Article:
auth    required    pam_env.so                                                                                                                                                                                                 
auth    sufficient  pam_fprint.so                                                                                                                                                                                             
auth    optional    pam_gnome_keyring.so                                                                                                                                                                                         
auth    required    pam_unix2.so

pam_fprint.so is the fingerprint reader plugin. When you normally log in, the scan can fail and you are prompted for a password. However, sshd daemon does not initiate the fingerprint at all and I would like to understand how it skips it, because for example /etc/pam.d/sshd references the common-auth module so it must pull it ..

auth     requisite  pam_nologin.so
auth     include        common-auth
account  requisite      pam_nologin.so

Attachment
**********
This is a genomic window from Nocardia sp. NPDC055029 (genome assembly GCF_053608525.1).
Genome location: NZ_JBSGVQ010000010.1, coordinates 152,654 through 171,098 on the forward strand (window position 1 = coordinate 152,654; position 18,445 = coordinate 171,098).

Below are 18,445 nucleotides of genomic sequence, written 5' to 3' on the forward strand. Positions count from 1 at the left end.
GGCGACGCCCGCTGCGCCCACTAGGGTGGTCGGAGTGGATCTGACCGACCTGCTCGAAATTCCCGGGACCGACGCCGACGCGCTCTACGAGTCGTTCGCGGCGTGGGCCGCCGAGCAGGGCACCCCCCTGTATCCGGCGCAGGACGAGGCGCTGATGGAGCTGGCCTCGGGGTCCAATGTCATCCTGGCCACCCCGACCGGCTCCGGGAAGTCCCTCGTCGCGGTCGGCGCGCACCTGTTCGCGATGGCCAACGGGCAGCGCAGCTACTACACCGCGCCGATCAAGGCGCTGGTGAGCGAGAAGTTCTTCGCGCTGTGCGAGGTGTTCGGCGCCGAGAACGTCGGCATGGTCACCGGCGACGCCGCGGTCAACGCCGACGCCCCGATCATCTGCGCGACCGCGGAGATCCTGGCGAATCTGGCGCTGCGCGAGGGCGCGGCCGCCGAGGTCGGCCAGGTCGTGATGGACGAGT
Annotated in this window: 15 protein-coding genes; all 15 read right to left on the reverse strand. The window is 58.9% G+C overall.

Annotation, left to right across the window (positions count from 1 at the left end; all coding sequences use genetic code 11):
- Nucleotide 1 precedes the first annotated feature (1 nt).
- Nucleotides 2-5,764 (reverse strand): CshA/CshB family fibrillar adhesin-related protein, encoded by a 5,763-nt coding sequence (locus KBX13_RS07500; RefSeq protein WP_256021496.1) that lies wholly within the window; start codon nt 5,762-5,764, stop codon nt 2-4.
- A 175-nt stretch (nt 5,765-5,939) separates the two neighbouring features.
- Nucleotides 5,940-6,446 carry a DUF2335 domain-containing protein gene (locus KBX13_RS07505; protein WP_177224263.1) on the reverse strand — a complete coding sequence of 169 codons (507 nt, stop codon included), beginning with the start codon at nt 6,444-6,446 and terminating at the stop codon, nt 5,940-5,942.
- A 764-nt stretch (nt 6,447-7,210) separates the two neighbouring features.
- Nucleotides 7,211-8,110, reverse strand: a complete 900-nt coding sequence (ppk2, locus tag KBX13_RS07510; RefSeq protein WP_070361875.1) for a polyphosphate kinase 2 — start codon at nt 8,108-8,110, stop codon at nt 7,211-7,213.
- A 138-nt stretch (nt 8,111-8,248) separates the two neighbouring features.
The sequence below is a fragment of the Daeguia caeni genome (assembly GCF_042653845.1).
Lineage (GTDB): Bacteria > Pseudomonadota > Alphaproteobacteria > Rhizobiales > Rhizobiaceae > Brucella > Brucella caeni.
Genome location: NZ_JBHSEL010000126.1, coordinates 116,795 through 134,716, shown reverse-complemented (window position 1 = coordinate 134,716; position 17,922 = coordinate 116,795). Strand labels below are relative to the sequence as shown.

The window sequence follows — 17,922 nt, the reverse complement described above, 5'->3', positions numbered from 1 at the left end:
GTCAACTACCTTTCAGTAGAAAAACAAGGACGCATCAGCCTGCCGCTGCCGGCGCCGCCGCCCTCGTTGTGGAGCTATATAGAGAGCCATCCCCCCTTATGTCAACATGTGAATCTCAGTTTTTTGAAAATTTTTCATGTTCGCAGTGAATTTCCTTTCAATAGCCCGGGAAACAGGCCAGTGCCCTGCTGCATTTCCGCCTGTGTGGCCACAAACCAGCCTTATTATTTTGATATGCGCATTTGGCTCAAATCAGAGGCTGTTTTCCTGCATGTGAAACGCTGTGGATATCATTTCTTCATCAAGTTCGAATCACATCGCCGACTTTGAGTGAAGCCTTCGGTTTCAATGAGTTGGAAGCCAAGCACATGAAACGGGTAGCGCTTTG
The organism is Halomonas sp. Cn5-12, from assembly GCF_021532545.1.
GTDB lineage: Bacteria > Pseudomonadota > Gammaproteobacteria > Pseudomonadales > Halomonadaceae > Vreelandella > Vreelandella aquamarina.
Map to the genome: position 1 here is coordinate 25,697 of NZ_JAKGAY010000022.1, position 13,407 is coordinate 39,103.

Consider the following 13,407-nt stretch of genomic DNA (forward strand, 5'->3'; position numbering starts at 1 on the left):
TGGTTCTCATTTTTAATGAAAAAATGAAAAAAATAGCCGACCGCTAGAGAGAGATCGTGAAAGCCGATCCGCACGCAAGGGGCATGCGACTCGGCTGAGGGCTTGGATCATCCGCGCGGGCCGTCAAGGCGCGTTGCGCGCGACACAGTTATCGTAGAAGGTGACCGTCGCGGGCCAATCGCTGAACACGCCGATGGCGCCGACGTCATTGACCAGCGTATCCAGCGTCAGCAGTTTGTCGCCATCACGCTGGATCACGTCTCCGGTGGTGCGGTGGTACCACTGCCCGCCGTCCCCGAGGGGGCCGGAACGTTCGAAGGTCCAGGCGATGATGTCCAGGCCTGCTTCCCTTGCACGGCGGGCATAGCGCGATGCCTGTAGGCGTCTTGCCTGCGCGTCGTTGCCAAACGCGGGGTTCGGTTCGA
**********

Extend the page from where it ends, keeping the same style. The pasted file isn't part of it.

account  include        common-account
password include        common-password
session  required   pam_loginuid.so
session  include        common-session
session  optional       pam_lastlog.so   silent noupdate showfailed

I have tried to reference the 'sshd' scheme from the C program but it still initiates the fingerprint reader. I want to skip the fingerprint reader somehow in C and retain my fingerprint reader default config.

    #include <stdlib.h>
    #include <iostream>
    #include <fstream>
    #include <security/pam_appl.h>
    #include <unistd.h>

// To build this:
// g++ test.cpp -lpam -o test

struct pam_response *reply;

//function used to get user input
int function_conversation(int num_msg, const struct pam_message **msg, struct pam_response **resp, void *appdata_ptr)
  *resp = reply;
  return PAM_SUCCESS;

int main(int argc, char** argv)
  if(argc != 2) {
      fprintf(stderr, "Usage: check_user <username>\n");
  const char *username;